Standard of proof in medical malpractice in Idaho


When you or a loved one goes in for any medical procedure, you put your life into the hands of doctors and their medical teams.  Unfortunately, sometimes, medical procedures go wrong.  In many instances, the wrong turn that was taken during the procedure was not due to mistake, but instead inevitable and despite the medical teams best efforts.  However, in some cases, doctors or other members of the medical staff made mistakes.  When medical mistakes are made, there is a possibility that mistake will rise to the level of medical malpractice Idaho.  At that venture, many people consider putting their future fate in the hands of lawyers.

 

Medical malpractice is a complicated field of law because we cannot expect doctors to fix all of our maladies without fail; as previously noted, things happen during medical procedures that may leave a patient with the same ailment, or even worse off, at no fault of the doctor.  What can, and must, be expected is that doctors perform at a competent level of proficiency and professionalism.  But, without being in the medical field, how exactly does one know if a doctor performed to that level?  The law provides a standard, but even that standard does not precisely spell it out.

 

Chapter 10 of Title 6 of the Idaho Statutes states that a plaintiff must affirmatively prove by direct expert testimony and a preponderance of the evidence that the health care provider that he or she is suing “negligently failed to meet the applicable standard of health care practice of the community in which such care allegedly was or should have been provided, as such standard existed at the time and place of the alleged negligence” in comparison to similarly trained, educated and experience providers in the area and in the specialty, if any. Such resources as this – https://www.hg.org/medical-malpractice.html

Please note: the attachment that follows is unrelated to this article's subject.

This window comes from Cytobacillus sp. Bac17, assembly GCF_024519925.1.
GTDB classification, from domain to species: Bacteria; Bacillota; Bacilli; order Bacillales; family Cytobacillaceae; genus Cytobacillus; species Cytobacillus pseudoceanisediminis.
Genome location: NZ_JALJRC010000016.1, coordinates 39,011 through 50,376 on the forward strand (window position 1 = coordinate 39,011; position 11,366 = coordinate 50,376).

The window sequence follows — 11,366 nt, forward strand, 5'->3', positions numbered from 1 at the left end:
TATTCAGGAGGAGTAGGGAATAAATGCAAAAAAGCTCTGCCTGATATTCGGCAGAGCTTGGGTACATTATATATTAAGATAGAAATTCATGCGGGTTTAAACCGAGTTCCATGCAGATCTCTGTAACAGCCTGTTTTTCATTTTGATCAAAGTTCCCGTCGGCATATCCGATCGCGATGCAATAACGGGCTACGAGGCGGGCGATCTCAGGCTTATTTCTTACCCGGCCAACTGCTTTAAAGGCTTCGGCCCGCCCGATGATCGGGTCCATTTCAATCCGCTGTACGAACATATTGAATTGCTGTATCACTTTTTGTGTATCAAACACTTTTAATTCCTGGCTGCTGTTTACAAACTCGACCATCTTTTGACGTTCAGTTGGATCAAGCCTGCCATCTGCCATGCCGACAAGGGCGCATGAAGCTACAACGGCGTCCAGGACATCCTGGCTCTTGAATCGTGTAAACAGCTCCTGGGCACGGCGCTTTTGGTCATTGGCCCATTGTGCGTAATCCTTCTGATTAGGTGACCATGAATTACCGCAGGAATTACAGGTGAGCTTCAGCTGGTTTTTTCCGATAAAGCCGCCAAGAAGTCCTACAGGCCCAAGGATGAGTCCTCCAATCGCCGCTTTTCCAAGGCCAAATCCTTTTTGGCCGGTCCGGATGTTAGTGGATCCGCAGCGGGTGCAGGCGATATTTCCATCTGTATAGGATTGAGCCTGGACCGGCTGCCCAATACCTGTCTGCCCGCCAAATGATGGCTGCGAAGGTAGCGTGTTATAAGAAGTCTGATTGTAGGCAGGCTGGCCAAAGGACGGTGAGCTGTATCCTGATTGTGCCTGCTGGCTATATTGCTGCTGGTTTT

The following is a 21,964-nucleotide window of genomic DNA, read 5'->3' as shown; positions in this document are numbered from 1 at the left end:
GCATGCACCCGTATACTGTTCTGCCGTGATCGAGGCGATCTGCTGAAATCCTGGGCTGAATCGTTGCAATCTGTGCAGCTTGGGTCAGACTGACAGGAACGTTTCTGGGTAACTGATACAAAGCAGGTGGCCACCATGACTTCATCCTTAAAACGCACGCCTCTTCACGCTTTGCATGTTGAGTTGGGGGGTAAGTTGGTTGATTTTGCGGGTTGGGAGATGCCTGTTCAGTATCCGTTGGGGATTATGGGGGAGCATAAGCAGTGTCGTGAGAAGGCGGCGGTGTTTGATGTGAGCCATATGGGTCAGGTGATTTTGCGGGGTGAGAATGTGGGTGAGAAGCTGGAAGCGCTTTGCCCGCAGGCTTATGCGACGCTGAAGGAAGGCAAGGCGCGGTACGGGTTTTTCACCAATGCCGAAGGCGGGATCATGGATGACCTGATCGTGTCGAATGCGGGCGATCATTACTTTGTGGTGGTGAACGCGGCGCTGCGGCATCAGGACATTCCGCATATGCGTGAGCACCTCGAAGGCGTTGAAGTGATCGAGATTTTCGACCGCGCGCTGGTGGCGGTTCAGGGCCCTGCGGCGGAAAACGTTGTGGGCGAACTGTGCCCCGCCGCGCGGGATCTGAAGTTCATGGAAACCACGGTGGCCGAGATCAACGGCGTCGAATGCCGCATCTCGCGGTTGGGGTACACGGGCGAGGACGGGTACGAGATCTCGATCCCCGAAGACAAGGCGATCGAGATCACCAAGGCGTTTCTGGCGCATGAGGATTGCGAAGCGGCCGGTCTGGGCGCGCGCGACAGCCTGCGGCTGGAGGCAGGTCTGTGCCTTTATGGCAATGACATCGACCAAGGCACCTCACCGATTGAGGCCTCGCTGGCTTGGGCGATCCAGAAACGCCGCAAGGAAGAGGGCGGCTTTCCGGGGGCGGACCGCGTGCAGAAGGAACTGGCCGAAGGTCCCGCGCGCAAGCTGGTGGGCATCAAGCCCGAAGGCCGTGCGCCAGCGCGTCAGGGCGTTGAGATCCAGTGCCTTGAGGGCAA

What makes this complicated is that what may be medical malpractice for one doctor or one patient, may not be for another doctor or another patient.  Most medical malpractice claims fall under a theory of negligence, meaning the doctor owed a duty to the patient; there was an applicable standard of care that the doctor deviated from, which breached the duty owed to the patient; the patient was injured; and there was a causal connection between the deviation and the injury.

 

To succeed in a medical malpractice case is difficult, which is why you need a top Idaho medical malpractice attorney to handle your case.